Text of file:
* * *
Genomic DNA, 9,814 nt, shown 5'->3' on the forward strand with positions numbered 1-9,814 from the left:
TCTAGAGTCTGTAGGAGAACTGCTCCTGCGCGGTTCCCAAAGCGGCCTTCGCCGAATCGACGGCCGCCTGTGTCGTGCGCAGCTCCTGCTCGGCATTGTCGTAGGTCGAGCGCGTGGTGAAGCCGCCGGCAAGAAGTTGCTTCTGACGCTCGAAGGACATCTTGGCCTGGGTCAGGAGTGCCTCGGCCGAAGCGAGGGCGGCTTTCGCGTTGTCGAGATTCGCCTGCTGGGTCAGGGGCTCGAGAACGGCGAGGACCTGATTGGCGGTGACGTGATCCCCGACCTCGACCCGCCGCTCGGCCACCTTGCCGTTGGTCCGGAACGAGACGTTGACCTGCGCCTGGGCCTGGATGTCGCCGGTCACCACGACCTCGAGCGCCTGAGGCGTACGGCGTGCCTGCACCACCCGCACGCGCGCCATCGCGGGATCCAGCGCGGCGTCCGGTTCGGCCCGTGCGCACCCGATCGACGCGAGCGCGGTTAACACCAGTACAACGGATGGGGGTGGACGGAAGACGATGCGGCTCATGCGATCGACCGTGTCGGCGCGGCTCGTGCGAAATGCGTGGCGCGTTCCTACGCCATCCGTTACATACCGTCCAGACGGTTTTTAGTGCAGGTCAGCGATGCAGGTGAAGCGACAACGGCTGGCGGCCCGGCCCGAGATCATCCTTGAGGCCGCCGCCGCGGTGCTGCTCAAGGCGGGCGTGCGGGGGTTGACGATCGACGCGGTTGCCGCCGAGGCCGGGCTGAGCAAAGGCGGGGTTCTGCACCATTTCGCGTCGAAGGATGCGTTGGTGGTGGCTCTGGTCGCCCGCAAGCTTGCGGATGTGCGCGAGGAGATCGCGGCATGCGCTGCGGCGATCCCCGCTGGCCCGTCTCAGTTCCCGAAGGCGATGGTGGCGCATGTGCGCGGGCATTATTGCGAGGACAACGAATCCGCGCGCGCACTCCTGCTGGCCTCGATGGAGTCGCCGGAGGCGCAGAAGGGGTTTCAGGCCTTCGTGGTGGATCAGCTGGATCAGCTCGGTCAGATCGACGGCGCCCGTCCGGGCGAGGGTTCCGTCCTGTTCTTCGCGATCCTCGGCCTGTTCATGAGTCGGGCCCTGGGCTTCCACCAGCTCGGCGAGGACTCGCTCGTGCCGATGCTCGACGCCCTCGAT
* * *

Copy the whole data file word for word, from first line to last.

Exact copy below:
Genomic DNA, 9,814 nt, shown 5'->3' on the forward strand with positions numbered 1-9,814 from the left:
TCTAGAGTCTGTAGGAGAACTGCTCCTGCGCGGTTCCCAAAGCGGCCTTCGCCGAATCGACGGCCGCCTGTGTCGTGCGCAGCTCCTGCTCGGCATTGTCGTAGGTCGAGCGCGTGGTGAAGCCGCCGGCAAGAAGTTGCTTCTGACGCTCGAAGGACATCTTGGCCTGGGTCAGGAGTGCCTCGGCCGAAGCGAGGGCGGCTTTCGCGTTGTCGAGATTCGCCTGCTGGGTCAGGGGCTCGAGAACGGCGAGGACCTGATTGGCGGTGACGTGATCCCCGACCTCGACCCGCCGCTCGGCCACCTTGCCGTTGGTCCGGAACGAGACGTTGACCTGCGCCTGGGCCTGGATGTCGCCGGTCACCACGACCTCGAGCGCCTGAGGCGTACGGCGTGCCTGCACCACCCGCACGCGCGCCATCGCGGGATCCAGCGCGGCGTCCGGTTCGGCCCGTGCGCACCCGATCGACGCGAGCGCGGTTAACACCAGTACAACGGATGGGGGTGGACGGAAGACGATGCGGCTCATGCGATCGACCGTGTCGGCGCGGCTCGTGCGAAATGCGTGGCGCGTTCCTACGCCATCCGTTACATACCGTCCAGACGGTTTTTAGTGCAGGTCAGCGATGCAGGTGAAGCGACAACGGCTGGCGGCCCGGCCCGAGATCATCCTTGAGGCCGCCGCCGCGGTGCTGCTCAAGGCGGGCGTGCGGGGGTTGACGATCGACGCGGTTGCCGCCGAGGCCGGGCTGAGCAAAGGCGGGGTTCTGCACCATTTCGCGTCGAAGGATGCGTTGGTGGTGGCTCTGGTCGCCCGCAAGCTTGCGGATGTGCGCGAGGAGATCGCGGCATGCGCTGCGGCGATCCCCGCTGGCCCGTCTCAGTTCCCGAAGGCGATGGTGGCGCATGTGCGCGGGCATTATTGCGAGGACAACGAATCCGCGCGCGCACTCCTGCTGGCCTCGATGGAGTCGCCGGAGGCGCAGAAGGGGTTTCAGGCCTTCGTGGTGGATCAGCTGGATCAGCTCGGTCAGATCGACGGCGCCCGTCCGGGCGAGGGTTCCGTCCTGTTCTTCGCGATCCTCGGCCTGTTCATGAGTCGGGCCCTGGGCTTCCACCAGCTCGGCGAGGACTCGCTCGTGCCGATGCTCGACGCCCTCGAT